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I have a function which processes and stores a lot of data in it and then it returns the results as a vector of class. The amount of data stored in this function is tremendous and I want to clear the storage memory of the function after it finished its job. Is it necessary to do so (does the function automatically clear the memory) or should I clear the memory by some function?

Update:

vector<customers> process(char* const *filename, vector<int> ID)
{
    vector<customers> list_of_customers;
    (perform some actions)
    return list_of_customers;
}
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May you paste a version of the function you are talking about ? –  Oragon Efreet Sep 24 '13 at 16:09
3  
This depends on how you allocate the memory and return the vector. Please supply a code example. –  David Foerster Sep 24 '13 at 16:09
    
@POD, There's (N)RVO and move semantics for that. –  chris Sep 24 '13 at 16:16
    
If you can use C++11 features try move semantics to avoid creating another copy of the vector on function return. –  Michael Sep 24 '13 at 16:31
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3 Answers 3

up vote 4 down vote accepted

Variables defined locally within the function will be automatically released at the end of the function scope. The destructors for any objects will also be called, which should free any memory allocated by those objects (if the objects were coded correctly). An example of such an object would be a std::vector.

Anything you've allocated yourself with new must have a corresponding delete to release the storage. Try to avoid doing your own allocation and use RAII instead, i.e. containers or smart pointers.

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This is what I wanted to know. –  POD Sep 24 '13 at 16:24
1  
But be aware, if your vector is a std::vector<Thing*> the vector does NOT automatically return all of the Thing*s pointed to. –  kfsone Sep 24 '13 at 19:28
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If the objects within the function have suitable destructors or they are not allocated in heap by malloc or new. They will be disposed automatically. Otherwise you should delete them.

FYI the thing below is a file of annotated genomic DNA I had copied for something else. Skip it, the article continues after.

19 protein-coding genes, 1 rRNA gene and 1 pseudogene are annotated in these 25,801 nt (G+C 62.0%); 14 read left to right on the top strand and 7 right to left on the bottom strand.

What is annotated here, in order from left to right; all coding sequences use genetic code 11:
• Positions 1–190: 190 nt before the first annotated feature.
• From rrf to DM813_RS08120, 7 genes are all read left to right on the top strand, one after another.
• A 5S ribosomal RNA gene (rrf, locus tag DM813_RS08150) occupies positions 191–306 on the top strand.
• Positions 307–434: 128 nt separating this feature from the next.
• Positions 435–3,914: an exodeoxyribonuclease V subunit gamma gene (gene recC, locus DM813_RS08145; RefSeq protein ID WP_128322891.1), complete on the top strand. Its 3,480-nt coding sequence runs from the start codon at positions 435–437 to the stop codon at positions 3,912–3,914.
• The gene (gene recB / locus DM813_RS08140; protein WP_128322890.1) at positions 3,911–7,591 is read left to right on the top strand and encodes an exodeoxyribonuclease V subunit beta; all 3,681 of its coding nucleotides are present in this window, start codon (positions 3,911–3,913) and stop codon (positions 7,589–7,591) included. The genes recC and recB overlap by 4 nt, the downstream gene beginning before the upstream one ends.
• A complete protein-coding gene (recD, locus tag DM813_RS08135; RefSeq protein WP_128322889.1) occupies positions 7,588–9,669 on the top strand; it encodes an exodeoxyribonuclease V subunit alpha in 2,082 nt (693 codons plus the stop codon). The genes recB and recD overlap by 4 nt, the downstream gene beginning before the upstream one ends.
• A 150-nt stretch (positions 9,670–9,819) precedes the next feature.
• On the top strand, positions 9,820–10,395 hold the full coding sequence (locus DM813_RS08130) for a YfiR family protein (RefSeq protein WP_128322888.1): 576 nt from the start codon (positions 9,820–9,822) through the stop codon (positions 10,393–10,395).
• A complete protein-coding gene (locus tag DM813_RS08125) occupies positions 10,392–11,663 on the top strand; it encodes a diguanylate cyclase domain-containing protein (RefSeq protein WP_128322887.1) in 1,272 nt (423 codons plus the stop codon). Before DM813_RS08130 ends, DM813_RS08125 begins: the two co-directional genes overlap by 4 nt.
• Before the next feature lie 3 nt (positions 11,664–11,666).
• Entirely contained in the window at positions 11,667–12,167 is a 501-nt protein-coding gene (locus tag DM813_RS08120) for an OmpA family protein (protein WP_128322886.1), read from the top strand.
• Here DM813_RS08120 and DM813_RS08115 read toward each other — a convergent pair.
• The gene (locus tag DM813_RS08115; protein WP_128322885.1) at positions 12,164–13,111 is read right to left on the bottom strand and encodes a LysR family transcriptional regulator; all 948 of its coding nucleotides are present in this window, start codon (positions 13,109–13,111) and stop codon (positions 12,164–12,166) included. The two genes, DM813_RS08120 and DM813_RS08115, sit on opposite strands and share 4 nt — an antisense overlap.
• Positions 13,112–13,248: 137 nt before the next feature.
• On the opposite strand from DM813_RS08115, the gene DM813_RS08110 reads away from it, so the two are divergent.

For example, if you're using a standard container such as std::vector<Object> v; the object v will be disposed automatically.

In case of using smart pointers it's possible to new an object and expect it be freed automatically.

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"I want to clear the storage memory of the function after it finished its job" ~> As long as you are using objects with automatic storage duration, everything is taken care of (in terms of memory management). Problems with memory management start when you start using dynamic allocation, which makes you the one, who is responsible for cleaning up. Basically: for every new that you call a delete should be called and for every new[] that you call a delete[] should be called. So if you can, avoid allocating stuff dynamically always when it is possible.


Now note that your function takes the second argument by value:

vector<customers> process(char* const *filename, vector<int> ID)

so when you pass a std::vector<int> object into your function, a copy of this vector is created. Also passing filename in form of char* const* seems to be more complicated than necessary. Much more reasonable prototype in this case would be:

std::vector<customers> process(const char* filename, const std::vector<int>& ID)

Now in the body of this function:

{
    std::vector<customers> list_of_customers;
    ...
    return list_of_customers;
}

list_of_customers is an object with automatic storage duration. With no optimization, upon return call a copy of this vector would be created and the original object would be properly destroyed. Yet, there are various optimization techniques like NRVO that will take care of redundant copies being created so you don't need to worry about it. In case you will use this function in following way:

std::vector<customers> list_of_customers = process(filename, ID);

copy elision will most likely take place so no copy will be created even without NRVO.

Have a look at: What are copy elision and return value optimization?

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